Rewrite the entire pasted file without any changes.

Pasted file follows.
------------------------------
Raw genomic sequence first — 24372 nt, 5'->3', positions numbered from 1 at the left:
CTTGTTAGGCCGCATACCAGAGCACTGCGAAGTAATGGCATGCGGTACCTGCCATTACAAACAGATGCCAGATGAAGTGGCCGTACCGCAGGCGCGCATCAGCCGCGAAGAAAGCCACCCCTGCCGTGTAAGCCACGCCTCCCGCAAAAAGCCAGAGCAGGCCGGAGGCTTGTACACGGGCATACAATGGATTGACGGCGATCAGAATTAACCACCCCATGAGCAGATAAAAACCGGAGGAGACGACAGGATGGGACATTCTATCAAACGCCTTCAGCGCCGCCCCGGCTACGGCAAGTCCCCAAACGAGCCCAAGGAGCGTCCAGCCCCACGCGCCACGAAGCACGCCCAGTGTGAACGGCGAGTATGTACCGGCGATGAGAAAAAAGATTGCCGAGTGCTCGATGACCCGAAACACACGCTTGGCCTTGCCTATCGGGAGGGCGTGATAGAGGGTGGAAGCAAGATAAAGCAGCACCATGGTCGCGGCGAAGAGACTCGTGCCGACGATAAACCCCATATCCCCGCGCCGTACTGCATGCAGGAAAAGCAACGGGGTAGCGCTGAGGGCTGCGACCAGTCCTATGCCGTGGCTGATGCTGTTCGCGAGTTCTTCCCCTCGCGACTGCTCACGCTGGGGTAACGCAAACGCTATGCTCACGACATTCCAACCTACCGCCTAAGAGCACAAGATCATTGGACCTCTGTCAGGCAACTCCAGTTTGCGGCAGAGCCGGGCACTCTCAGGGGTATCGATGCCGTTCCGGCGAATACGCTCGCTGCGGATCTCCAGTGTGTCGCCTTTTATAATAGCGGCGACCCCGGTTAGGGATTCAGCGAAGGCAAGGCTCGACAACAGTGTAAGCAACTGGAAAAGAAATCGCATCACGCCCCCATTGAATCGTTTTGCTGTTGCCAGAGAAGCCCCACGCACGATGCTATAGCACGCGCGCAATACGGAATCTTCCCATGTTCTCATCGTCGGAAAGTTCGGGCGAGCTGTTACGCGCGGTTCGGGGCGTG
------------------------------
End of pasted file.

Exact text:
Raw genomic sequence first — 24372 nt, 5'->3', positions numbered from 1 at the left:
CTTGTTAGGCCGCATACCAGAGCACTGCGAAGTAATGGCATGCGGTACCTGCCATTACAAACAGATGCCAGATGAAGTGGCCGTACCGCAGGCGCGCATCAGCCGCGAAGAAAGCCACCCCTGCCGTGTAAGCCACGCCTCCCGCAAAAAGCCAGAGCAGGCCGGAGGCTTGTACACGGGCATACAATGGATTGACGGCGATCAGAATTAACCACCCCATGAGCAGATAAAAACCGGAGGAGACGACAGGATGGGACATTCTATCAAACGCCTTCAGCGCCGCCCCGGCTACGGCAAGTCCCCAAACGAGCCCAAGGAGCGTCCAGCCCCACGCGCCACGAAGCACGCCCAGTGTGAACGGCGAGTATGTACCGGCGATGAGAAAAAAGATTGCCGAGTGCTCGATGACCCGAAACACACGCTTGGCCTTGCCTATCGGGAGGGCGTGATAGAGGGTGGAAGCAAGATAAAGCAGCACCATGGTCGCGGCGAAGAGACTCGTGCCGACGATAAACCCCATATCCCCGCGCCGTACTGCATGCAGGAAAAGCAACGGGGTAGCGCTGAGGGCTGCGACCAGTCCTATGCCGTGGCTGATGCTGTTCGCGAGTTCTTCCCCTCGCGACTGCTCACGCTGGGGTAACGCAAACGCTATGCTCACGACATTCCAACCTACCGCCTAAGAGCACAAGATCATTGGACCTCTGTCAGGCAACTCCAGTTTGCGGCAGAGCCGGGCACTCTCAGGGGTATCGATGCCGTTCCGGCGAATACGCTCGCTGCGGATCTCCAGTGTGTCGCCTTTTATAATAGCGGCGACCCCGGTTAGGGATTCAGCGAAGGCAAGGCTCGACAACAGTGTAAGCAACTGGAAAAGAAATCGCATCACGCCCCCATTGAATCGTTTTGCTGTTGCCAGAGAAGCCCCACGCACGATGCTATAGCACGCGCGCAATACGGAATCTTCCCATGTTCTCATCGTCGGAAAGTTCGGGCGAGCTGTTACGCGCGGTTCGGGGCGTG